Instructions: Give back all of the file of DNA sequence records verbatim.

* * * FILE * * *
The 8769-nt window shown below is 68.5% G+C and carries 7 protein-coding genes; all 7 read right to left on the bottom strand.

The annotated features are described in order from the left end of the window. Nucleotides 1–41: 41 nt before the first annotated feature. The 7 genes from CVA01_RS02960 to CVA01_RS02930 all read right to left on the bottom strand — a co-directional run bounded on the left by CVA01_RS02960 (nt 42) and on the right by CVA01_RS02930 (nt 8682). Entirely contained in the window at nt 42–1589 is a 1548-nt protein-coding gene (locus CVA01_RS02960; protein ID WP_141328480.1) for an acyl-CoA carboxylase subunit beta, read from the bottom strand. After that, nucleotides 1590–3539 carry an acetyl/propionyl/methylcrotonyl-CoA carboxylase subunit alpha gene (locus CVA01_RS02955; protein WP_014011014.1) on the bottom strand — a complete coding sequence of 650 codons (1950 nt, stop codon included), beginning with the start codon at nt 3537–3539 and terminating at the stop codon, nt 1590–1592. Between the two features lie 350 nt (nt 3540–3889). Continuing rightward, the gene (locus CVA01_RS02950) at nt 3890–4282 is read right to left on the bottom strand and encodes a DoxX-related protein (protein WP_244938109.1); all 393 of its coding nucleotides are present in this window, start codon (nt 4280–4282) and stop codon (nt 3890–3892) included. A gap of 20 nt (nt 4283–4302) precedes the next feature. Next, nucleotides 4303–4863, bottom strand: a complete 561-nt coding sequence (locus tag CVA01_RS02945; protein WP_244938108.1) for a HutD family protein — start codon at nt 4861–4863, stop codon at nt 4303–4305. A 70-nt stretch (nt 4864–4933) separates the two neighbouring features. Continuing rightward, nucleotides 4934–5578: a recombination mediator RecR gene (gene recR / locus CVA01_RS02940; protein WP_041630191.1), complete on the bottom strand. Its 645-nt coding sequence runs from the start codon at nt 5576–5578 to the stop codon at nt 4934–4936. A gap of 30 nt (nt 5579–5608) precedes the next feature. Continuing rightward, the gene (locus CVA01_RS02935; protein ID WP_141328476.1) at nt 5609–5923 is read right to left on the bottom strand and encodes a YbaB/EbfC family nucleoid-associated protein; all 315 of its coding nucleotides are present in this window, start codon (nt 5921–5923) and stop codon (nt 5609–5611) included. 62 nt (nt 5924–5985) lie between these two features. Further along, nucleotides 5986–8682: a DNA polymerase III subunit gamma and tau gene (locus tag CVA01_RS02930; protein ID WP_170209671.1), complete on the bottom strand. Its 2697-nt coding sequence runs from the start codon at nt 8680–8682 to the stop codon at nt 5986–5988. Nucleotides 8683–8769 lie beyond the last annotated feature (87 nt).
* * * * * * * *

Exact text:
The 8769-nt window shown below is 68.5% G+C and carries 7 protein-coding genes; all 7 read right to left on the bottom strand.

The annotated features are described in order from the left end of the window. Nucleotides 1–41: 41 nt before the first annotated feature. The 7 genes from CVA01_RS02960 to CVA01_RS02930 all read right to left on the bottom strand — a co-directional run bounded on the left by CVA01_RS02960 (nt 42) and on the right by CVA01_RS02930 (nt 8682). Entirely contained in the window at nt 42–1589 is a 1548-nt protein-coding gene (locus CVA01_RS02960; protein ID WP_141328480.1) for an acyl-CoA carboxylase subunit beta, read from the bottom strand. After that, nucleotides 1590–3539 carry an acetyl/propionyl/methylcrotonyl-CoA carboxylase subunit alpha gene (locus CVA01_RS02955; protein WP_014011014.1) on the bottom strand — a complete coding sequence of 650 codons (1950 nt, stop codon included), beginning with the start codon at nt 3537–3539 and terminating at the stop codon, nt 1590–1592. Between the two features lie 350 nt (nt 3540–3889). Continuing rightward, the gene (locus CVA01_RS02950) at nt 3890–4282 is read right to left on the bottom strand and encodes a DoxX-related protein (protein WP_244938109.1); all 393 of its coding nucleotides are present in this window, start codon (nt 4280–4282) and stop codon (nt 3890–3892) included. A gap of 20 nt (nt 4283–4302) precedes the next feature. Next, nucleotides 4303–4863, bottom strand: a complete 561-nt coding sequence (locus tag CVA01_RS02945; protein WP_244938108.1) for a HutD family protein — start codon at nt 4861–4863, stop codon at nt 4303–4305. A 70-nt stretch (nt 4864–4933) separates the two neighbouring features. Continuing rightward, nucleotides 4934–5578: a recombination mediator RecR gene (gene recR / locus CVA01_RS02940; protein WP_041630191.1), complete on the bottom strand. Its 645-nt coding sequence runs from the start codon at nt 5576–5578 to the stop codon at nt 4934–4936. A gap of 30 nt (nt 5579–5608) precedes the next feature. Continuing rightward, the gene (locus CVA01_RS02935; protein ID WP_141328476.1) at nt 5609–5923 is read right to left on the bottom strand and encodes a YbaB/EbfC family nucleoid-associated protein; all 315 of its coding nucleotides are present in this window, start codon (nt 5921–5923) and stop codon (nt 5609–5611) included. 62 nt (nt 5924–5985) lie between these two features. Further along, nucleotides 5986–8682: a DNA polymerase III subunit gamma and tau gene (locus tag CVA01_RS02930; protein ID WP_170209671.1), complete on the bottom strand. Its 2697-nt coding sequence runs from the start codon at nt 8680–8682 to the stop codon at nt 5986–5988. Nucleotides 8683–8769 lie beyond the last annotated feature (87 nt).